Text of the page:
Day 321: Scouts in Bondage

Every so often, Laetitia contemplated that there was something odd about her employment situation. Each day when she walked into the kitchen, there was a packet of freshly roasted coffee beans waiting to be ground and brewed. It was as though the powers that be at Mind’s Eye Limerick Tours thought that freshly brewed coffee was essential for bringing out one’s muse. She had never been invited to visit the headquarters of Mind’s Eye Limerick Tours—wherever that was—but each day after she submitted the vignette and limerick, a payment appeared in her bank account. At first she had found it hard to understand how the company stayed afloat. They didn’t charge anything for the imaginary tours she conducted. However she soon became aware that her limericks and scenes from her tours began to appear on t-shirts, cups, and book bags in shops and catalogs and on people she met.

On this morning, when she climbed the wooden porch steps of the Emerald Victorian, Laetitia was ready for something different. She enjoyed the places with rude names from the Bailey and Hurst books, and would do many others before she left the UK, but she needed a change of pace. Since she was looking for something new, she browsed the collection in the library. The librarian, if such there was, seemed to have quirky tastes, since the book titles seemed eclectic and odd. Before she finished her first cup of coffee, she found what she wanted.

The book was entitled Scouts in Bondage and Other Violations of Literary Propriety. Essentially, the book is a collection of title pages of books that were mostly written during the first half of the twentieth century. The authors, for the most part, seemed unaware of the alternative slang meanings of their titles. The Resistance of Piles to Penetration is one such example. Michael Bell, the compiler and editor of the book, had an antiquarian bookshop in Lewes (pronounced “lewis”).

Lewes, which is located in East Sussex, has the distinction of celebrating every November 5 with a bonfire and fireworks. The event dates back to the time when Guy Fawkes Day became a national holiday commemorating the foiled gunpowder plot. From time to time, the rowdiness of the celebration got out of hand. It was banned by Cromwell and then brought back by Charles II.

Laetitia decided to meet in Lewes, do a few ordinary tourist activities, and then convene the group in front of the window of Mr. Bell’s shop on High Street, where the books are displayed. In the preface, Mr. Bell explains that he decided to compile the book because the crowds in front of his shop window often disrupted traffic. Ever since Simon and Schuster published his book, interested parties can enjoy the titles at home rather than being obliged to go to Lewes.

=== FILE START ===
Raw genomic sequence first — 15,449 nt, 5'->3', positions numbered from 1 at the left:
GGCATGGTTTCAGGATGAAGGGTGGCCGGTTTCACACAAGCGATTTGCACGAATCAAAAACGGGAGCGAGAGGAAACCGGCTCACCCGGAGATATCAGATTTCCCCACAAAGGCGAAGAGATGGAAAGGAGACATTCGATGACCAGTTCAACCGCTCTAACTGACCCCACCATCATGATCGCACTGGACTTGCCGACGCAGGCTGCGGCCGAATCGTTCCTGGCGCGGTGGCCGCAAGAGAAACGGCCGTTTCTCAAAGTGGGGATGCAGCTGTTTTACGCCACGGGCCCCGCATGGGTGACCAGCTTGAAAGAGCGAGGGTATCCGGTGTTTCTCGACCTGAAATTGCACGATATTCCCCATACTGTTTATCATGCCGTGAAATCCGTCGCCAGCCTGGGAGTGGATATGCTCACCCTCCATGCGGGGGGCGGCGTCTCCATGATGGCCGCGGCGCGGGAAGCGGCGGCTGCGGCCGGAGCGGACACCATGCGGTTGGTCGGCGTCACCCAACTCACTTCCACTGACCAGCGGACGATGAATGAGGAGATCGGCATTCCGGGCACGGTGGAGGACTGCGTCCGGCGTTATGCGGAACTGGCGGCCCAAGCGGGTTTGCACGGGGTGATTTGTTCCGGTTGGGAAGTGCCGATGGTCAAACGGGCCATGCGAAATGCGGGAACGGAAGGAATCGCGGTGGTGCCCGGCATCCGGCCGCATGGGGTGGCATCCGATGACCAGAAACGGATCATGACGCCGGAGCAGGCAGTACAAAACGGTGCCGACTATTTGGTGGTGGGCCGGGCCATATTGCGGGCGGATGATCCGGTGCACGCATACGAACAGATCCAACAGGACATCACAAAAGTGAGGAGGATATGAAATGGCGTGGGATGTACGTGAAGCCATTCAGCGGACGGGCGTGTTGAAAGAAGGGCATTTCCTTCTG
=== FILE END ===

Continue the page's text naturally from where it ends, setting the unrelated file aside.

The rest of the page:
Laetitia met her group as planned and went first to the Anne of Cleaves House, one of the properties Anne acquired when her marriage to Henry VIII was annulled. Of all of Henry’s wives, Anne fared better than most; at least she managed to keep her head. Afterward the group visited Lewes Castle and the Harvey Brewery before going to the bookstore. That evening at dinner she presented a multiple-verse limerick to the group.

There’s a bookstore located in Lewes
With a window display that will shew us
Book titles naïve
That didn’t perceive
Slang meanings now apt to amuse us.

For how can a person be bored
When reading about How Nell Scored
Or have any quarrels
About Muffs and Morals
A title most likely adored.

‘Tis said that some girls walk the halls
In their search to find Memorable Balls
And men who may bargain
For Christie’s Old Organ
Say Invisible Dick just appalls.

And some folks won’t be quite the same
Since they read The Day Amanda Came
Or enjoyed, through and through
The book The Corpse Came Too
For a different twist on love’s game.

Last, The Art of Taking a Wife
May please those with marital strife
And some may well look
At the Little Organ Book
If they aren’t well endowed in real life.